Hydrogen sulfide (H2S) is considered to be a signaling molecule. The precise mechanisms underlying H2S-related events, including the producing enzymes and target molecules in gastrointestinal tissues, have not been elucidated in detail. We herein examined the involvement of H2S in contractions induced by repeated electrical stimulations (ES). ES-induced contractions were neurotoxin-sensitive and increased by aminooxyacetic acid, an inhibitor of cystathionine β-synthase (CBS) and cystathionine γ-lyase, but not by D,L-propargylglycine, a selective inhibitor of cystathionine γ-lyase, in an ES trial-dependent manner. ES-induced contractions were markedly decreased in the presence of L-cysteine. This response was inhibited by aminooxyacetic acid and an antioxidant, and accelerated by L-methionine, an activator of CBS. The existence of CBS was confirmed. NaHS transiently inhibited ES- and acetylcholine-induced contractions, and sustainably decreased basal tone for at least 20 min after its addition. The treatment with glibenclamide, an ATP-sensitive K+ channel blocker, reduced both the L-cysteine response and NaHS-induced inhibition of contractions. The NaHS-induced decrease in basal tone was inhibited by apamin, a small conductance Ca2+-activated K+ channel blocker. These results suggest that H2S may be endogenously produced via CBS in ES-activated enteric neurons, and regulates contractility via multiple K+ channels in the ileum.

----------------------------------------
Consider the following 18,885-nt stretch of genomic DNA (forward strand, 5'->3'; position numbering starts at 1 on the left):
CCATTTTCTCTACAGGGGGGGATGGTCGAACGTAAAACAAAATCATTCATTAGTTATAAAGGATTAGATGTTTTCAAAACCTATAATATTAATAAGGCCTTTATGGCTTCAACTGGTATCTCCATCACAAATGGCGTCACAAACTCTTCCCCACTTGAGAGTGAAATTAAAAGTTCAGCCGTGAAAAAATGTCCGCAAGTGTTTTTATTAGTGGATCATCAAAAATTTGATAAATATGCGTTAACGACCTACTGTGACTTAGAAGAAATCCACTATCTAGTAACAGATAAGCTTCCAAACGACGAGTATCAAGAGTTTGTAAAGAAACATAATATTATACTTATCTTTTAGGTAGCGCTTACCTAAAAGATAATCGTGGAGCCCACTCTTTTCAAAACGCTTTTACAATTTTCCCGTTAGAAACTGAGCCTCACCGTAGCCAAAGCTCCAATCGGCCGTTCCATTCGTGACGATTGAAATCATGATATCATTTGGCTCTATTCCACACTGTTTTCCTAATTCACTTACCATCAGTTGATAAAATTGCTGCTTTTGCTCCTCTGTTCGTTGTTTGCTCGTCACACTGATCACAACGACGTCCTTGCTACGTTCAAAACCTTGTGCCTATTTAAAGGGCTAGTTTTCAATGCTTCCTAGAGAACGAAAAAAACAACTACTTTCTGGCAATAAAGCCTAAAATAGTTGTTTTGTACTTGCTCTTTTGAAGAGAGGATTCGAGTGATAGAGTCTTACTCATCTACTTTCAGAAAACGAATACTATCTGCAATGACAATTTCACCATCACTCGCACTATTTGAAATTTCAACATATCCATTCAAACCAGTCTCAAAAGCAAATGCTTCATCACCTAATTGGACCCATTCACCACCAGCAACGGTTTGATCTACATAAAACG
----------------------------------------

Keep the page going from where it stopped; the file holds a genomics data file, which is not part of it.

Keywords: Contractility; Hydrogen sulfide; K(ATP) channels; Mouse ileum; SK(Ca) channels; l-Cysteine.
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